Leo Cullen clings on to hope from lessons of the past
Sometimes you have to look back to move forward.
Forwards coach Leo Cullen knows now what he did not know before the Heineken Cup semi-final in 2009.
It takes something special to shed the unwanted label of an under-achiever as Leinster seek to save their season away to the titans of Toulon.
"Leinster have been in this position before where we were really struggling to deliver the goods at this tail end of the season when it came to the knockout games, quarters or semis," he recalled.
"I just think back to 2009 where going into that semi-final, no one gave us a chance. It's a very similar feeling."
Since then, Leinster have come to learn how to win whereas Toulon owner Mourad Boudjellal has simply imported winners.
"At least, the guys now know that if you execute in a certain manner in the game then you will get a positive outcome," he said.
"Back then, we were just being written off all the time and had nothing to cling onto because we didn't have a history of producing the goods on the big day."
The powerbrokers of the game reside increasingly in France and England, to where most of the world-class players are attracted.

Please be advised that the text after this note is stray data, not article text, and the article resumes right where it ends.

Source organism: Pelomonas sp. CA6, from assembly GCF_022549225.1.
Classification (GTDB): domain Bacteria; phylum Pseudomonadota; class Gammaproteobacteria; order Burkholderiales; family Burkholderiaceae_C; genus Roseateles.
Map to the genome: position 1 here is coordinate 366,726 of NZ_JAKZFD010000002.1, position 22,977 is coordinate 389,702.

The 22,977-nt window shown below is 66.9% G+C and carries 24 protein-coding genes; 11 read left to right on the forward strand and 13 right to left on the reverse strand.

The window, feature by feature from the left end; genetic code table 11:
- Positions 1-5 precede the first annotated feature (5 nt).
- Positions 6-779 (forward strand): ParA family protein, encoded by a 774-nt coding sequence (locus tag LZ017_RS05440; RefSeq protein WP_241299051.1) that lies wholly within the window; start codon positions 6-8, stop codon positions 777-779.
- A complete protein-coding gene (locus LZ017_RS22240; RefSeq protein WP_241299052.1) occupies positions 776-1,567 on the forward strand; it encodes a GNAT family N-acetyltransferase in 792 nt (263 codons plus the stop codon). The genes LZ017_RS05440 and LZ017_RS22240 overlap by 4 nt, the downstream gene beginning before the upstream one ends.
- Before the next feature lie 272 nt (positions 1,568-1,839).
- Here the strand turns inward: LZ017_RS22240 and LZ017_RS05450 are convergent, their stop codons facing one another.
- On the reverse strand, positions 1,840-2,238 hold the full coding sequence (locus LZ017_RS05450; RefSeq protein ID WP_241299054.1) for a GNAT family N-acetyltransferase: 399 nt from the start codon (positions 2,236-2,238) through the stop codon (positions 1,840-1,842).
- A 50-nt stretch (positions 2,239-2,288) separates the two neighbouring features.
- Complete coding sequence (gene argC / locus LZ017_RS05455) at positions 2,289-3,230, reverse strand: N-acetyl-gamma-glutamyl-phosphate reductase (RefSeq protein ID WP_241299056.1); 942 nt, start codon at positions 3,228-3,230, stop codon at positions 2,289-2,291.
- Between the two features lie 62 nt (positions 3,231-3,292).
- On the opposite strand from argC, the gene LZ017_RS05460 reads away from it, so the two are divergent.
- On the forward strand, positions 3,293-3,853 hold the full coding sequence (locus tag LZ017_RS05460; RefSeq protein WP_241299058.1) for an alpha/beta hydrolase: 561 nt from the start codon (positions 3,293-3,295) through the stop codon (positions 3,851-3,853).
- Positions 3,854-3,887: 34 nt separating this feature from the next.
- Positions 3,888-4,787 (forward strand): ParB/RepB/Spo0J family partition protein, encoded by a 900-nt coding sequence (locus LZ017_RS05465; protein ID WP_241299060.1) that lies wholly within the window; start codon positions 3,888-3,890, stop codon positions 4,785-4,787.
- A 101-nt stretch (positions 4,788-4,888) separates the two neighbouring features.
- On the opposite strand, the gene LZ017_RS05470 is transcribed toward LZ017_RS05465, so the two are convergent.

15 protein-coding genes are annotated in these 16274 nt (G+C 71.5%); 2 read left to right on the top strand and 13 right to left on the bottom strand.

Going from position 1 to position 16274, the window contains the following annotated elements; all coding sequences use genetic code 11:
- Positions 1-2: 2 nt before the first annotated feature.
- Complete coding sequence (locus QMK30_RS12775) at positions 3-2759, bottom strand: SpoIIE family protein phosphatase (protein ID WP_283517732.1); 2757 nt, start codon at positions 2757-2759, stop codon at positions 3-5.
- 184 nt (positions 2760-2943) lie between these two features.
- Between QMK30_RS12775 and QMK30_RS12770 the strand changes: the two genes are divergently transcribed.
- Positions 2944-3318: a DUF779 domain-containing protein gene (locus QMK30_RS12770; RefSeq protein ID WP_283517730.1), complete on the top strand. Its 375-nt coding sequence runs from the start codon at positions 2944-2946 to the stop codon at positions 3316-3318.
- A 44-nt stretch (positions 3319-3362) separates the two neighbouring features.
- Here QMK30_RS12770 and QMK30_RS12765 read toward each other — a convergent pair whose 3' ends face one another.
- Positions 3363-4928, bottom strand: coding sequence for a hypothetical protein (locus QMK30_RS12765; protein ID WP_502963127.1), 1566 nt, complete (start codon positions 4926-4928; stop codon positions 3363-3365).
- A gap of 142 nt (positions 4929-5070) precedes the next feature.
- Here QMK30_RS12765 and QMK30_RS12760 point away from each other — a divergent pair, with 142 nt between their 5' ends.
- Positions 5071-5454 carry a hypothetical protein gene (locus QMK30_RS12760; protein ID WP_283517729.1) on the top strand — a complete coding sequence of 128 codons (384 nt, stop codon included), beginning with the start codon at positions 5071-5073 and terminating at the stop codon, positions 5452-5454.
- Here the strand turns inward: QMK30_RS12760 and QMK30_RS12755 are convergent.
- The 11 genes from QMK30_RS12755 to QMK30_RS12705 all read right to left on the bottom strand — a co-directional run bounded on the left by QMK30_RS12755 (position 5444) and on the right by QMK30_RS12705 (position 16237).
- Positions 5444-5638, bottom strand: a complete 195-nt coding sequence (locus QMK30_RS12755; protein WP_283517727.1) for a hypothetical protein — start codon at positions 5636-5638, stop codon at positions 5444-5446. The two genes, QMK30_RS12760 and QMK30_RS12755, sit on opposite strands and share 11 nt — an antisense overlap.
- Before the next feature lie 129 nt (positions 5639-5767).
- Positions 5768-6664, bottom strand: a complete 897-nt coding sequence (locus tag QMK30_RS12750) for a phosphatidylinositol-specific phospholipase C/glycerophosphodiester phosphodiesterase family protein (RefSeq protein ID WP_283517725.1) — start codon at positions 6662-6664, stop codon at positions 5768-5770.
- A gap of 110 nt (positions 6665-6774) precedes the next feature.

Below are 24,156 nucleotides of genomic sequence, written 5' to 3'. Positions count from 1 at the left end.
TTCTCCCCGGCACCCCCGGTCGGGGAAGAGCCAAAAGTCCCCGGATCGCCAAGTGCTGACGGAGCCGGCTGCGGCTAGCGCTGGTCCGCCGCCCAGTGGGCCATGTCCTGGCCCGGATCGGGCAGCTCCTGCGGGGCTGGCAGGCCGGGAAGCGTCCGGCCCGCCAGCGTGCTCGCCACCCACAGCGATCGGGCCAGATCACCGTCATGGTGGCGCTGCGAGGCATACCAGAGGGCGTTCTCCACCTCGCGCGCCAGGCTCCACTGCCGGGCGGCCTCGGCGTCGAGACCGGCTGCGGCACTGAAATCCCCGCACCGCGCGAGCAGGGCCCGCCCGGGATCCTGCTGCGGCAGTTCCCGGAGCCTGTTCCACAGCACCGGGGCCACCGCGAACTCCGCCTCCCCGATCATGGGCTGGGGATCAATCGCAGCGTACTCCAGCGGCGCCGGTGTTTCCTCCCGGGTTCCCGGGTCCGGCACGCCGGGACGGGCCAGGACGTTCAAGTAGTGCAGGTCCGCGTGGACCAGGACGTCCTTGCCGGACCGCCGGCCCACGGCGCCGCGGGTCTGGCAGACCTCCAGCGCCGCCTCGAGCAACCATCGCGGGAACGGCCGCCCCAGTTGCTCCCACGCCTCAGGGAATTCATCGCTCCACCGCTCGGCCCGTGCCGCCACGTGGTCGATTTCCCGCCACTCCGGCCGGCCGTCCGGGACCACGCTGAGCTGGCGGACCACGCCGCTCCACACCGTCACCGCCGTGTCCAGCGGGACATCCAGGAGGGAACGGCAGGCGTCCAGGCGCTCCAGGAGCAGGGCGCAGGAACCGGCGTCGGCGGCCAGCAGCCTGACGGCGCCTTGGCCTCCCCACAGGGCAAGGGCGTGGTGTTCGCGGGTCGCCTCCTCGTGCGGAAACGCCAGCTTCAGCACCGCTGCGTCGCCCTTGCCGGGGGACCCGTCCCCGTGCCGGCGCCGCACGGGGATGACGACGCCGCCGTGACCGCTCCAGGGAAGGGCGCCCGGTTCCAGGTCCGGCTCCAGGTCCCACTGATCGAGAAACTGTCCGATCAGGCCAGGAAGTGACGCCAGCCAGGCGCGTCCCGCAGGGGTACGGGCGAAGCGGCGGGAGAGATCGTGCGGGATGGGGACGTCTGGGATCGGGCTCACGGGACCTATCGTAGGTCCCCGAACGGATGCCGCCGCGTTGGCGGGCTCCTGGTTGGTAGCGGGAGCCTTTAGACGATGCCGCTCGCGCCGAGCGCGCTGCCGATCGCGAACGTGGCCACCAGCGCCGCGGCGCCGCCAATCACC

"With the 30 internationals they have, it's not a level playing field is it, realistically? Because the resources they have are not the same as what we have," he said.
"We have to make the best of what we've got and that's what we're trying to do. We're in a semi-final and it's been a little bit ugly along the way getting to this point.
"But we're here and we've got a crack at it. It's just important that guys are going into the game with confidence that if they execute the plans then we will see the opportunities."
Kane Douglas is unlikely to beat his back problem, leaving a real deficit at second row, while Fergus McFadden has recovered from his concussion.